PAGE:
Everybody overeats from time and time, and when we do, we usually chide ourselves for “pigging out,” “acting like pigs” or “eating like a horse.”
However, according to a study coming out of Hungary, we’ve been attributing our binge-worthy tendencies to the wrong animals. According to researchers at Budapest’s ELTE University, our inner gluttons are actually eating like dogs.
This theory, which was published in the journal Royal Society Open Science, came to be upon observing an 11-year-old mutt named Bucka, along with other dogs of varying age, weight and breed. Researchers also noted that Bucka, who was a bit on the chunky side, also appeared especially finicky with her food.
All the dogs were presented with two bowls of food, though only one contained a good meal; the other bowl might be empty, or trade tastier dog treats for an orange or a carrot. Regardless, the dogs of a healthier body weight followed instructions to eat from both bowls.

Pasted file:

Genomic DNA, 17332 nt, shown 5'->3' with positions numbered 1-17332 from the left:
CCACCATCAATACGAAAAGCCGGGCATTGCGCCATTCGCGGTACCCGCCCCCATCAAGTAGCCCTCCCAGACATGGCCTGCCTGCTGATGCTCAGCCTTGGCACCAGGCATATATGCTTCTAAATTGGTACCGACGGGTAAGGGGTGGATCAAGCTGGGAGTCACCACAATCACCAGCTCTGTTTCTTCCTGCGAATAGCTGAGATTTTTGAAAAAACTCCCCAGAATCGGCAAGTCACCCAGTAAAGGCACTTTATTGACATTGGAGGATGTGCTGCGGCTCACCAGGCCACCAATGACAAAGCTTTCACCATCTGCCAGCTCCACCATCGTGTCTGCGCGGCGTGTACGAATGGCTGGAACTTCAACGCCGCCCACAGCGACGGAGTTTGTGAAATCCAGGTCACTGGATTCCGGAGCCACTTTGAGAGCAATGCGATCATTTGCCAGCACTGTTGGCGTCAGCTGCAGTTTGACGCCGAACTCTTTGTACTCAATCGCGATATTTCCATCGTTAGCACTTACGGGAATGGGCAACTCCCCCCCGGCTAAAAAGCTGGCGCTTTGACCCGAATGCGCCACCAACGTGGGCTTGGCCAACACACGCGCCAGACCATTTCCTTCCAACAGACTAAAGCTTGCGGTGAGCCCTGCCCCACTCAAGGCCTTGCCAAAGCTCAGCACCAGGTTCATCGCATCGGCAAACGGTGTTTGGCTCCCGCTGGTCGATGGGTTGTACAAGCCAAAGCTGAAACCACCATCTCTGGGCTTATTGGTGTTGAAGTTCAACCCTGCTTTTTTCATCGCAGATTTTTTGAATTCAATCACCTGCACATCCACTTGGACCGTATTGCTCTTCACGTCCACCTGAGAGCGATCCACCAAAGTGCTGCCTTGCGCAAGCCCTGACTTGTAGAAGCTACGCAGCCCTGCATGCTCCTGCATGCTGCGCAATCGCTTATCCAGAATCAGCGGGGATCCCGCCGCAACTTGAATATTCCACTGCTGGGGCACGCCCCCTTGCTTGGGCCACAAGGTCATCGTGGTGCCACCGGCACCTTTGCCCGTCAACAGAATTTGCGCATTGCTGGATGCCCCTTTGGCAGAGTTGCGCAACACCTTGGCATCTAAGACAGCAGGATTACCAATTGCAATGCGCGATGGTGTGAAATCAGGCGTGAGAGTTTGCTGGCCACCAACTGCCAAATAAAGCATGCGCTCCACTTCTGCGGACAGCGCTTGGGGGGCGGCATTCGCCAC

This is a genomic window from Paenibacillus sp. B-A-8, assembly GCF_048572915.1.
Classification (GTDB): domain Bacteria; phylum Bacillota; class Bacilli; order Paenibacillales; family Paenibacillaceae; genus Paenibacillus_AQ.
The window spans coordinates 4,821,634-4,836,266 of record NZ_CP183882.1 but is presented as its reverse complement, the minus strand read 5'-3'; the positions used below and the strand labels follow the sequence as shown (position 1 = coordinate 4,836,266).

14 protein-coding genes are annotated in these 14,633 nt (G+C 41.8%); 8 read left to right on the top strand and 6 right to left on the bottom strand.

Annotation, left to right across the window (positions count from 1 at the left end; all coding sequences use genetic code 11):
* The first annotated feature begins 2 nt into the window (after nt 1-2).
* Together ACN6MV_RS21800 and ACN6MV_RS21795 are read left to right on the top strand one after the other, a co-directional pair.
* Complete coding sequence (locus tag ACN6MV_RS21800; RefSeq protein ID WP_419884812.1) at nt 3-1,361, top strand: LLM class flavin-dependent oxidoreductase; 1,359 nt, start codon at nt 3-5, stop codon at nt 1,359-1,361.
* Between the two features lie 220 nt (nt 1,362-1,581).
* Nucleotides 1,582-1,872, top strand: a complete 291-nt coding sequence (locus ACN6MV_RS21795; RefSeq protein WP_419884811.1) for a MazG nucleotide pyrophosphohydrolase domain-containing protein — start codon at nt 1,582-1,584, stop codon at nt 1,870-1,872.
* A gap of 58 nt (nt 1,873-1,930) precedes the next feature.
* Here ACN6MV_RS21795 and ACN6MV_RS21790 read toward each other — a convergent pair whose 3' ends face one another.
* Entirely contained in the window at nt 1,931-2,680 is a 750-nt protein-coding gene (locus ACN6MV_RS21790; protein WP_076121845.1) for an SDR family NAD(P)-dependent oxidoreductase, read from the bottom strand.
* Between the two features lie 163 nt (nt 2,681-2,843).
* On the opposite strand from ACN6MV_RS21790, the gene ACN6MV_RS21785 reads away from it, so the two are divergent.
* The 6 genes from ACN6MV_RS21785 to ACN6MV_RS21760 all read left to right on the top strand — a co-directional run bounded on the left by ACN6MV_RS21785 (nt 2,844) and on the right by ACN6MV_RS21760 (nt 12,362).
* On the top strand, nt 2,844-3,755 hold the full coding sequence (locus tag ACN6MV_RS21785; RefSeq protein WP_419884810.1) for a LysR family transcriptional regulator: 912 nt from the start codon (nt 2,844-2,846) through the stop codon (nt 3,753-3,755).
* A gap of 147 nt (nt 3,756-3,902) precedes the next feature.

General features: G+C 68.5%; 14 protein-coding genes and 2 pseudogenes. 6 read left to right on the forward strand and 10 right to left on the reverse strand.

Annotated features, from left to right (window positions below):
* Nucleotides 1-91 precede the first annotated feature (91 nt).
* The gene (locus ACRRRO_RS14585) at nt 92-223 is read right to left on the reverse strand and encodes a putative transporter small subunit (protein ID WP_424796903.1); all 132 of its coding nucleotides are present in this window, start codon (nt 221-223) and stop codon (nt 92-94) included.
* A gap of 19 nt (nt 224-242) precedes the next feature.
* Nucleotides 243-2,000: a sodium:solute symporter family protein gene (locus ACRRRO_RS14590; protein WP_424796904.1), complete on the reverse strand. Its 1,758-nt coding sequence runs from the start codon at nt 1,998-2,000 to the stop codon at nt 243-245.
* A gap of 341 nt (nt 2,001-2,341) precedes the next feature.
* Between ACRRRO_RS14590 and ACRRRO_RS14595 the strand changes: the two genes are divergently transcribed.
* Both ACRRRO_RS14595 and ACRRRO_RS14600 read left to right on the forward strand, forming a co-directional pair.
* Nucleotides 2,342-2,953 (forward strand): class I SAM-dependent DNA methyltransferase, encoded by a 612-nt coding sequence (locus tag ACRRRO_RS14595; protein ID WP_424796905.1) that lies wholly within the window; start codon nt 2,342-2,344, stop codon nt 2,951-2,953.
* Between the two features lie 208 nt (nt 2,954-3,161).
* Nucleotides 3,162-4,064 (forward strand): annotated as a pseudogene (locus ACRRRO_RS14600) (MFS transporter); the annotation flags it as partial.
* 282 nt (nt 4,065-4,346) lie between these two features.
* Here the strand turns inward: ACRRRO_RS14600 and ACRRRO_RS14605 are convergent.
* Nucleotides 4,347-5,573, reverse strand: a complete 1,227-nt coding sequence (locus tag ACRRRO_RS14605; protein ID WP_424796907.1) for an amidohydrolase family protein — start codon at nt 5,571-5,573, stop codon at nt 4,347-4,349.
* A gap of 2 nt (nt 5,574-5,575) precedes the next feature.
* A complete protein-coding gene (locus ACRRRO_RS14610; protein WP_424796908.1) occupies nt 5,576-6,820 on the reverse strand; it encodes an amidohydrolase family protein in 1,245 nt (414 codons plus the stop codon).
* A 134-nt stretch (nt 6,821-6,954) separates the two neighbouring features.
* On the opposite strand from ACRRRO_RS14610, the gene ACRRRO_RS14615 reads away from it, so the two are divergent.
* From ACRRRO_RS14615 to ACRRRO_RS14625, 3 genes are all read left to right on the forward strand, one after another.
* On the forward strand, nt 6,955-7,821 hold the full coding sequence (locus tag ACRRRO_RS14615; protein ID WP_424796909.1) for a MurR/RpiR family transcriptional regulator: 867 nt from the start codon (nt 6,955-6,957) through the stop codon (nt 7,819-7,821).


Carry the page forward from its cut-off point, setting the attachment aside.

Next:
However, after finding out that she didn’t care for the ingredients in Bowl B, Bucka refused to even exert the energy to see what was in the second bowl, unlike dogs of healthy weight, who obeyed instructions to eat from Bowl A or Bowl B.
Bucka’s stubborn refusal to eat from the second bowl reminded researchers of a different animal – and no, it wasn’t a horse or a pig.
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“If a situation is uncertain and they cannot find food, the obese dogs are unwilling to invest energy to search for food,” said lead researcher, Orsolya Torda, describing a behavior frequently shared by overweight humans. “For them the main thing is to find the right food with least energy involved.”
More research needs to be done to establish a clearer link, but Torda’s findings suggest that dogs could by key to future studies of the cause and effects human obesity. Regardless, the next time you find your furry best friend begging at the table, be kind. She or he is more like you than you think.
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